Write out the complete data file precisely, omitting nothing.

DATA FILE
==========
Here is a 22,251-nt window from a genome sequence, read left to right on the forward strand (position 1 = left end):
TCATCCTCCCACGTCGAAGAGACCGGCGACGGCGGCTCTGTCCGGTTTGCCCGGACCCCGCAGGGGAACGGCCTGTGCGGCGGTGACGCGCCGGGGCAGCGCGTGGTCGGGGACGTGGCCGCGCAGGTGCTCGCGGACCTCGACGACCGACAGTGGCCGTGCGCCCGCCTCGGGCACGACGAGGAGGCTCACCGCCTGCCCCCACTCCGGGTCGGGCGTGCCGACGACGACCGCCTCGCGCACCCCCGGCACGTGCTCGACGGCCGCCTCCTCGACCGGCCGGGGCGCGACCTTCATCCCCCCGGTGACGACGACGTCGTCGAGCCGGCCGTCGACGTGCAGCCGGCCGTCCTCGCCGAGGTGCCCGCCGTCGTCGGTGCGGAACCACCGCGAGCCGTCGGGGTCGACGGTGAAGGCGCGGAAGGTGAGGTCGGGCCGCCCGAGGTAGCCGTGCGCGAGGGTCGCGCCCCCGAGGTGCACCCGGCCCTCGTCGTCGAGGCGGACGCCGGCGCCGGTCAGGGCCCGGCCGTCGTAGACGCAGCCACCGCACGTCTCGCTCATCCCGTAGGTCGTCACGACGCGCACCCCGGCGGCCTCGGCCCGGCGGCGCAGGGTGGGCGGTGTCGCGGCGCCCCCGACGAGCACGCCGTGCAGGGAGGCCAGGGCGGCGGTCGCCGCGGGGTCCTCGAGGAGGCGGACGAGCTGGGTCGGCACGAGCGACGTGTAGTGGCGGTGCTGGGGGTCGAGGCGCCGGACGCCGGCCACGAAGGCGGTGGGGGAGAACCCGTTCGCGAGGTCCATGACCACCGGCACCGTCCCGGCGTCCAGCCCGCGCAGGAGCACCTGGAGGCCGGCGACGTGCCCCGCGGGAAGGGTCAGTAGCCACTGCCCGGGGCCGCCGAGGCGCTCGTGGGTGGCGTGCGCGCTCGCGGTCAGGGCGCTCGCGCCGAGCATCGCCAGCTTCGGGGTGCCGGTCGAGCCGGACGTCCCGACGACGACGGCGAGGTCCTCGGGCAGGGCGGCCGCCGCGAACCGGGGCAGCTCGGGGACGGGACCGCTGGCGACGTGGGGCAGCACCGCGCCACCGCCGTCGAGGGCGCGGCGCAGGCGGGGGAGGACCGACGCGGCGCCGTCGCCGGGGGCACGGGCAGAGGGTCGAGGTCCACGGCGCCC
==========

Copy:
Here is a 22,251-nt window from a genome sequence, read left to right on the forward strand (position 1 = left end):
TCATCCTCCCACGTCGAAGAGACCGGCGACGGCGGCTCTGTCCGGTTTGCCCGGACCCCGCAGGGGAACGGCCTGTGCGGCGGTGACGCGCCGGGGCAGCGCGTGGTCGGGGACGTGGCCGCGCAGGTGCTCGCGGACCTCGACGACCGACAGTGGCCGTGCGCCCGCCTCGGGCACGACGAGGAGGCTCACCGCCTGCCCCCACTCCGGGTCGGGCGTGCCGACGACGACCGCCTCGCGCACCCCCGGCACGTGCTCGACGGCCGCCTCCTCGACCGGCCGGGGCGCGACCTTCATCCCCCCGGTGACGACGACGTCGTCGAGCCGGCCGTCGACGTGCAGCCGGCCGTCCTCGCCGAGGTGCCCGCCGTCGTCGGTGCGGAACCACCGCGAGCCGTCGGGGTCGACGGTGAAGGCGCGGAAGGTGAGGTCGGGCCGCCCGAGGTAGCCGTGCGCGAGGGTCGCGCCCCCGAGGTGCACCCGGCCCTCGTCGTCGAGGCGGACGCCGGCGCCGGTCAGGGCCCGGCCGTCGTAGACGCAGCCACCGCACGTCTCGCTCATCCCGTAGGTCGTCACGACGCGCACCCCGGCGGCCTCGGCCCGGCGGCGCAGGGTGGGCGGTGTCGCGGCGCCCCCGACGAGCACGCCGTGCAGGGAGGCCAGGGCGGCGGTCGCCGCGGGGTCCTCGAGGAGGCGGACGAGCTGGGTCGGCACGAGCGACGTGTAGTGGCGGTGCTGGGGGTCGAGGCGCCGGACGCCGGCCACGAAGGCGGTGGGGGAGAACCCGTTCGCGAGGTCCATGACCACCGGCACCGTCCCGGCGTCCAGCCCGCGCAGGAGCACCTGGAGGCCGGCGACGTGCCCCGCGGGAAGGGTCAGTAGCCACTGCCCGGGGCCGCCGAGGCGCTCGTGGGTGGCGTGCGCGCTCGCGGTCAGGGCGCTCGCGCCGAGCATCGCCAGCTTCGGGGTGCCGGTCGAGCCGGACGTCCCGACGACGACGGCGAGGTCCTCGGGCAGGGCGGCCGCCGCGAACCGGGGCAGCTCGGGGACGGGACCGCTGGCGACGTGGGGCAGCACCGCGCCACCGCCGTCGAGGGCGCGGCGCAGGCGGGGGAGGACCGACGCGGCGCCGTCGCCGGGGGCACGGGCAGAGGGTCGAGGTCCACGGCGCCC